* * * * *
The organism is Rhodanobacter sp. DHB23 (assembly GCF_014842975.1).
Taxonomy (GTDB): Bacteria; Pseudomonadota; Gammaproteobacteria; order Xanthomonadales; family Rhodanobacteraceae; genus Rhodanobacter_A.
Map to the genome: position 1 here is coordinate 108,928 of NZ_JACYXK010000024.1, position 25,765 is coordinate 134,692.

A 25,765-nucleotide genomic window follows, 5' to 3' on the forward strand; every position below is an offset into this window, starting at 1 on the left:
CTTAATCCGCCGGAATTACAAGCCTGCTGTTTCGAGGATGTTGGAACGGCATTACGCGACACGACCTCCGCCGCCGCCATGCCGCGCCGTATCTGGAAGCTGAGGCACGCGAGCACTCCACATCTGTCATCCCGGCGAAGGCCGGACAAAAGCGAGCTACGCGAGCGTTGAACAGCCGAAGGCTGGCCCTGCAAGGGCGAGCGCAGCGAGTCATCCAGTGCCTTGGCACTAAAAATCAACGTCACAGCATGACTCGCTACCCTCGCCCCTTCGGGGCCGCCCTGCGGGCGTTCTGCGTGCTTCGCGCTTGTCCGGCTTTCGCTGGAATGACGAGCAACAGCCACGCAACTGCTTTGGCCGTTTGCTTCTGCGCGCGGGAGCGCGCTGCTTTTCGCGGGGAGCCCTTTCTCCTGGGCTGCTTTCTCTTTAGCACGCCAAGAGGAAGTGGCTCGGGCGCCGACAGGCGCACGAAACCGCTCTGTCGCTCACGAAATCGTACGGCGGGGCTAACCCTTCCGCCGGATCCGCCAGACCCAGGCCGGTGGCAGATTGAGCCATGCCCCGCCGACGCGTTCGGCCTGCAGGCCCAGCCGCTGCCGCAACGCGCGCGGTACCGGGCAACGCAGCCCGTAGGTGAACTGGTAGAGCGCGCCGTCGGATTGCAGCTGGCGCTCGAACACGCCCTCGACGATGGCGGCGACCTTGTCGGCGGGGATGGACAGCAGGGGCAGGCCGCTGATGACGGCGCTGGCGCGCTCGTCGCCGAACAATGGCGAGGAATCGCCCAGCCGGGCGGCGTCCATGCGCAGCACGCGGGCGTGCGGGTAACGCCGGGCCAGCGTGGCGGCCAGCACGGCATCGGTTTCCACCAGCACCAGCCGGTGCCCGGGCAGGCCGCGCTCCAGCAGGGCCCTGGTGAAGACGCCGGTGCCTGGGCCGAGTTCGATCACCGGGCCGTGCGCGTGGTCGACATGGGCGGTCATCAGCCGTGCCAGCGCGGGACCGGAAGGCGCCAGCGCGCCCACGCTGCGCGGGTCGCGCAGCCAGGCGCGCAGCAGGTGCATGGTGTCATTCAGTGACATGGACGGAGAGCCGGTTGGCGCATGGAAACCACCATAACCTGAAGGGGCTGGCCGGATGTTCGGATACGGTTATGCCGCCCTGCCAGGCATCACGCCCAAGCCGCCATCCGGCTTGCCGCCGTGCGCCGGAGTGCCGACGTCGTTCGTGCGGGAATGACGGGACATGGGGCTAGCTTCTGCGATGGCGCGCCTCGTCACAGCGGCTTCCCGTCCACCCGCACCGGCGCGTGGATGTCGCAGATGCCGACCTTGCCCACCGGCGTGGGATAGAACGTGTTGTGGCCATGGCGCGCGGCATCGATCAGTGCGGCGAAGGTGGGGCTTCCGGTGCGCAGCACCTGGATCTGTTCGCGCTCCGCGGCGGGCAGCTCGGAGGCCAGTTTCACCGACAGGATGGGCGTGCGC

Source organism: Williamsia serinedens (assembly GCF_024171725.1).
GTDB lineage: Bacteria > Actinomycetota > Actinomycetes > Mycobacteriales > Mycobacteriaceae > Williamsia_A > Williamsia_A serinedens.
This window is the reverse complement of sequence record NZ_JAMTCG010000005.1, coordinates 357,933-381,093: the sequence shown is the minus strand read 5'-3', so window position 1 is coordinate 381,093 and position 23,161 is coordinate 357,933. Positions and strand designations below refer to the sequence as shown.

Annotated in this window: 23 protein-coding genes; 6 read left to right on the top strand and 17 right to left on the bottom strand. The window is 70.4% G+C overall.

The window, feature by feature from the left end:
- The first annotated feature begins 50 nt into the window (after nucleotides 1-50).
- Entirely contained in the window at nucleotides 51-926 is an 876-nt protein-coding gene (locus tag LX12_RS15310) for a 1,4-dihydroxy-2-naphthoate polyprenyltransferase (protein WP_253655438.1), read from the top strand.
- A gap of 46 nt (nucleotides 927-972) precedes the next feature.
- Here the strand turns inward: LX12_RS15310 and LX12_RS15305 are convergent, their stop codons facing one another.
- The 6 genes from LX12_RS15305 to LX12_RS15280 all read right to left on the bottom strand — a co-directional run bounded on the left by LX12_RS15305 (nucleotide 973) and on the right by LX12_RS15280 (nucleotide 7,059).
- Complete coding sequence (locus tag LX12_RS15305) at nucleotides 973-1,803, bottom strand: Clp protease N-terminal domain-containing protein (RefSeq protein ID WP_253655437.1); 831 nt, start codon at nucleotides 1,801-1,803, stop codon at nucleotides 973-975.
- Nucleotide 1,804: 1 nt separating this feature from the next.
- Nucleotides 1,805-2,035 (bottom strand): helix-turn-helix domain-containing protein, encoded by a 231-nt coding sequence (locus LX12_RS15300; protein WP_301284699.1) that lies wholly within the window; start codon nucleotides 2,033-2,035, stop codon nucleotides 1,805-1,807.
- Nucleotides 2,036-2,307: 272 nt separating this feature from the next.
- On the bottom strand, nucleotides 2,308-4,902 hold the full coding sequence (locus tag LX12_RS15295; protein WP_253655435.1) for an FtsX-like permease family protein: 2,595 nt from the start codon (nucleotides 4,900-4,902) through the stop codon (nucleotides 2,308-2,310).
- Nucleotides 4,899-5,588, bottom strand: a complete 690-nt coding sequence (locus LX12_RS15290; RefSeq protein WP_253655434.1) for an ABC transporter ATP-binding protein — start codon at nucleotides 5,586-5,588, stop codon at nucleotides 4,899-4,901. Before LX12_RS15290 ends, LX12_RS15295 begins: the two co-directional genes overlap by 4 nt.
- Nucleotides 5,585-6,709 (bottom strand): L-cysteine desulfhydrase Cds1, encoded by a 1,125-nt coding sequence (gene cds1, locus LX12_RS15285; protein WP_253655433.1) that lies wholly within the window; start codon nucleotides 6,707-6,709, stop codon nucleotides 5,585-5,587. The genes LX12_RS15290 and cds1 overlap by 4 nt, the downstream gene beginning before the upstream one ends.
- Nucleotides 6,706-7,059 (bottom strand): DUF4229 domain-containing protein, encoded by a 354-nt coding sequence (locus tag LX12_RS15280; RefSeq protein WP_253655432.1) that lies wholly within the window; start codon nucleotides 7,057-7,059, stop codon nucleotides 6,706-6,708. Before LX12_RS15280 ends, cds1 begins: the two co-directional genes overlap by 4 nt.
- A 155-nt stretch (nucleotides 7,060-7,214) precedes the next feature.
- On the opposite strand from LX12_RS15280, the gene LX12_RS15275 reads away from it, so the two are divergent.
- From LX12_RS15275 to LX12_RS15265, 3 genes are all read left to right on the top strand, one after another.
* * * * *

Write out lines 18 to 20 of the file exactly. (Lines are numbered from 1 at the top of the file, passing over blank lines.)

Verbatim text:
- Nucleotides 1,805-2,035 (bottom strand): helix-turn-helix domain-containing protein, encoded by a 231-nt coding sequence (locus LX12_RS15300; protein WP_301284699.1) that lies wholly within the window; start codon nucleotides 2,033-2,035, stop codon nucleotides 1,805-1,807.
- Nucleotides 2,036-2,307: 272 nt separating this feature from the next.
- On the bottom strand, nucleotides 2,308-4,902 hold the full coding sequence (locus tag LX12_RS15295; protein WP_253655435.1) for an FtsX-like permease family protein: 2,595 nt from the start codon (nucleotides 4,900-4,902) through the stop codon (nucleotides 2,308-2,310).